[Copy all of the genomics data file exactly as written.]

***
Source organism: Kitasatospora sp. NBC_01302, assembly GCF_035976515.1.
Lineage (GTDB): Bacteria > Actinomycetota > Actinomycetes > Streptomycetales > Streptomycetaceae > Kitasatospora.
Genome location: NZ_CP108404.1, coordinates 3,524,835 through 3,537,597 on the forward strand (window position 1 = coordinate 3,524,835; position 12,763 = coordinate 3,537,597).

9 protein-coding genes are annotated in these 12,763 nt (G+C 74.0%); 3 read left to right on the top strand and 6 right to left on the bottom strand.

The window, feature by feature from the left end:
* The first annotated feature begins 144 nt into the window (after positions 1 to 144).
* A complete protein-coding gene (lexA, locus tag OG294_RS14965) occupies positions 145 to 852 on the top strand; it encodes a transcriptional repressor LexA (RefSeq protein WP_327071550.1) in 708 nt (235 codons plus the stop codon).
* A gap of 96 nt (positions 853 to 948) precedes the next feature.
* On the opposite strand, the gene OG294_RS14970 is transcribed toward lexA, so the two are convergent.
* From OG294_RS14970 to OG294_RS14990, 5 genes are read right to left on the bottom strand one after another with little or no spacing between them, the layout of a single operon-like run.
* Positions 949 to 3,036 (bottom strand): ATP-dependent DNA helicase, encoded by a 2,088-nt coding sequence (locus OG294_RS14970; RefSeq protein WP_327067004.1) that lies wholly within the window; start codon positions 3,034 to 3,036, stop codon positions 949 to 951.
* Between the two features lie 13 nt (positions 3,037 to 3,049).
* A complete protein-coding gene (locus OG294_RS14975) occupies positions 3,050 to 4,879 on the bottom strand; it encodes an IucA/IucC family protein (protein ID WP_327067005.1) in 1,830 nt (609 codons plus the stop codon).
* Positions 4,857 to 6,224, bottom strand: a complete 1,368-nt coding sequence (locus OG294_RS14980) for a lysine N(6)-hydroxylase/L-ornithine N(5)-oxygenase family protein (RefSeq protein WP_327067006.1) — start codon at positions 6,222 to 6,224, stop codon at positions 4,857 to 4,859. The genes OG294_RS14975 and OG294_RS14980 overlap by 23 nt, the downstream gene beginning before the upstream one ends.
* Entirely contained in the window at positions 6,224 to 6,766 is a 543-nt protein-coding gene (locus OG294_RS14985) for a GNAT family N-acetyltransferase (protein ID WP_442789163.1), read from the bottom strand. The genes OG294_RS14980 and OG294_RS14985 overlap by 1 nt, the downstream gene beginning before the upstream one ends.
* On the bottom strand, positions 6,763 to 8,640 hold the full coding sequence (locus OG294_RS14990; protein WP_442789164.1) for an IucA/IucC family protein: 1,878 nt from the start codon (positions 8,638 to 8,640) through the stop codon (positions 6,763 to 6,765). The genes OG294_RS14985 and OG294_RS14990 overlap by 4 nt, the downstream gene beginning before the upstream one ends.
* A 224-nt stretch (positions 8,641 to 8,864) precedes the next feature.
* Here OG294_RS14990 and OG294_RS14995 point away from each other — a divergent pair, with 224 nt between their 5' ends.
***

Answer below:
Source organism: Kitasatospora sp. NBC_01302, assembly GCF_035976515.1.
Lineage (GTDB): Bacteria > Actinomycetota > Actinomycetes > Streptomycetales > Streptomycetaceae > Kitasatospora.
Genome location: NZ_CP108404.1, coordinates 3,524,835 through 3,537,597 on the forward strand (window position 1 = coordinate 3,524,835; position 12,763 = coordinate 3,537,597).

9 protein-coding genes are annotated in these 12,763 nt (G+C 74.0%); 3 read left to right on the top strand and 6 right to left on the bottom strand.

The window, feature by feature from the left end:
* The first annotated feature begins 144 nt into the window (after positions 1 to 144).
* A complete protein-coding gene (lexA, locus tag OG294_RS14965) occupies positions 145 to 852 on the top strand; it encodes a transcriptional repressor LexA (RefSeq protein WP_327071550.1) in 708 nt (235 codons plus the stop codon).
* A gap of 96 nt (positions 853 to 948) precedes the next feature.
* On the opposite strand, the gene OG294_RS14970 is transcribed toward lexA, so the two are convergent.
* From OG294_RS14970 to OG294_RS14990, 5 genes are read right to left on the bottom strand one after another with little or no spacing between them, the layout of a single operon-like run.
* Positions 949 to 3,036 (bottom strand): ATP-dependent DNA helicase, encoded by a 2,088-nt coding sequence (locus OG294_RS14970; RefSeq protein WP_327067004.1) that lies wholly within the window; start codon positions 3,034 to 3,036, stop codon positions 949 to 951.
* Between the two features lie 13 nt (positions 3,037 to 3,049).
* A complete protein-coding gene (locus OG294_RS14975) occupies positions 3,050 to 4,879 on the bottom strand; it encodes an IucA/IucC family protein (protein ID WP_327067005.1) in 1,830 nt (609 codons plus the stop codon).
* Positions 4,857 to 6,224, bottom strand: a complete 1,368-nt coding sequence (locus OG294_RS14980) for a lysine N(6)-hydroxylase/L-ornithine N(5)-oxygenase family protein (RefSeq protein WP_327067006.1) — start codon at positions 6,222 to 6,224, stop codon at positions 4,857 to 4,859. The genes OG294_RS14975 and OG294_RS14980 overlap by 23 nt, the downstream gene beginning before the upstream one ends.
* Entirely contained in the window at positions 6,224 to 6,766 is a 543-nt protein-coding gene (locus OG294_RS14985) for a GNAT family N-acetyltransferase (protein ID WP_442789163.1), read from the bottom strand. The genes OG294_RS14980 and OG294_RS14985 overlap by 1 nt, the downstream gene beginning before the upstream one ends.
* On the bottom strand, positions 6,763 to 8,640 hold the full coding sequence (locus OG294_RS14990; protein WP_442789164.1) for an IucA/IucC family protein: 1,878 nt from the start codon (positions 8,638 to 8,640) through the stop codon (positions 6,763 to 6,765). The genes OG294_RS14985 and OG294_RS14990 overlap by 4 nt, the downstream gene beginning before the upstream one ends.
* A 224-nt stretch (positions 8,641 to 8,864) precedes the next feature.
* Here OG294_RS14990 and OG294_RS14995 point away from each other — a divergent pair, with 224 nt between their 5' ends.